The project’s page on Thingiverse has all the wiring diagrams and kernel configuration info to get the internal Raspberry Pi 3 to read an original SNES controller via the GPIO pins. He also gives a full rundown on the hardware and software required to get the NFC-enabled cartridges working with EmulationStation to launch the appropriate game when inserted. Though he does admit this is quite a bit trickier than the controller setup.

[ElBartoME] has put a video up on YouTube that shows him inserting his mock cartridges and navigating the menus with an original SNES controller. If it wasn’t for the fact that the console is the size of a smartphone and the on-screen display is generations beyond what the SNES could pull off, you’d think he was playing on the real thing.

We’ve seen some incredibly impressive emulation boxes based on the Raspberry Pi, and builds which tried to embrace original hardware components, but this particular project may represent the best of both worlds.

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This Weekend: Vintage Computer Festival Zurich

This weekend, November 18th and 19th, the greatest vintage computer conference in Europe is going down. It’s the Vintage Computer Festival Europe, and if you’re around Zurich this weekend, we highly recommend that you check it out.

On deck for this year’s VCF Europe is an incredible amount of amazing retrotechnology. A demonstration of high-resolution graphics without using computer memory will be found in a few Tektronix storage tube terminals (their Wikipedia entry is phenomenal, by the way). There will be a few Olivetti microcomputers on display demonstrating Italy’s contribution to the computer revolution. A PDP 6 will be recreated, and a 1964 IBM 360/30 will be revived. There will be discussions on using logarithms as a basis for computers. [Oscar], creator of the PiDP-8/I will be bringing his latest project, an exquisite miniature recreation of a PDP-11/70, with a molded enclosure and purple toggle switches.

This is a retrocomputer conference where an Apple I is the least interesting computer on display, an extremely difficult feat to pull off. VCFe will be held at Rote Fabrik in Zurich, and tickets are five units of the local currency per day. You can check out the festival on Twitter, Google+, and the main website.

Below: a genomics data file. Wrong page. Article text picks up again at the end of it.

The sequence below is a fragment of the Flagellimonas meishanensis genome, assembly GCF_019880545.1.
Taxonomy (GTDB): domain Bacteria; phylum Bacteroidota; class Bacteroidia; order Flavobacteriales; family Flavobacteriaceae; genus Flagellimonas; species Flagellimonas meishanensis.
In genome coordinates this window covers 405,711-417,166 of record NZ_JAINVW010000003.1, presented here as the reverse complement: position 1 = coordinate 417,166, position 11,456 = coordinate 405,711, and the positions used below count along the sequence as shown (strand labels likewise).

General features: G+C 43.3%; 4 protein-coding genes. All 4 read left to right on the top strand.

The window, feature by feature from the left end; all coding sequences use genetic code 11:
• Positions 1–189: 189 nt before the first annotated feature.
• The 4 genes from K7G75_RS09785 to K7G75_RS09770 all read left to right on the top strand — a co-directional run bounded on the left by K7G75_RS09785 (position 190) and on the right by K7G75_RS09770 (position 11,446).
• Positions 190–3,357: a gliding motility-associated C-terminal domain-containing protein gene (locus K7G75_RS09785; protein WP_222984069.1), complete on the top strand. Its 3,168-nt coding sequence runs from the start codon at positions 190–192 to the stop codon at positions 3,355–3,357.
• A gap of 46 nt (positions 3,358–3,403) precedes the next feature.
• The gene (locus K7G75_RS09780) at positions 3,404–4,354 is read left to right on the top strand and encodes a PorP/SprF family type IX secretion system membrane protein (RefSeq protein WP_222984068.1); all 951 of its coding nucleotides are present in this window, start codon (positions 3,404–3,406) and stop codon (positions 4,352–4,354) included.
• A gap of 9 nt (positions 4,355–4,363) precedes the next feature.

A Dreamcast VMU With A Secret

Since the Raspberry Pi range of boards first appeared back in 2012, we’ve seen them cleverly integrated into a host of inventive form factors. Today we bring you the latest offering in this space, [Kite]’s Raspberry Pi Zero W installed in the case of a Sega Dreamcast VMU. The result is a particularly nicely executed build in which the Pi with a few of its more bulky components removed or replaced with low-profile alternatives sits on the opposite side of a custom PCB from a small LCD display.

The PCB contains the relevant buttons, audio, and power supply circuitry, and when installed in a VMU shell makes for a truly professional quality tiny handheld console. In a particularly nice touch the Pi’s USB connectivity is brought out alongside the SD card on the end of the Zero, under the cap that would have originally protected the VMU’s connector. Some minimal paring away of Sega plastic was required but the case is surprisingly unmodified, and there is plenty of space for a decent-sized battery.

The VMU, or Visual Memory Unit, makes an interesting choice for an enclosure, because it is a relic of one of console gaming’s dead ends. It was the memory card for Sega’s last foray into the console market, the Dreamcast, and unlike those of its competitors it formed a tiny handheld console in its own right. Small games for the VMU platform were bundled with full titles, and there was a simple multiplayer  system in which VMUs could be linked together. Sadly the Dreamcast lost the console war of the late 1990s and early 2000s to Sony’s PlayStation 2, but it remains a console of note.

VMUs are not the most common of gaming survivors, but we’ve shown you one or two projects using them. There was an iPod conversion back in 2010, and much more recently some mind-blowing reverse engineering and emulation on the original VMU hardware.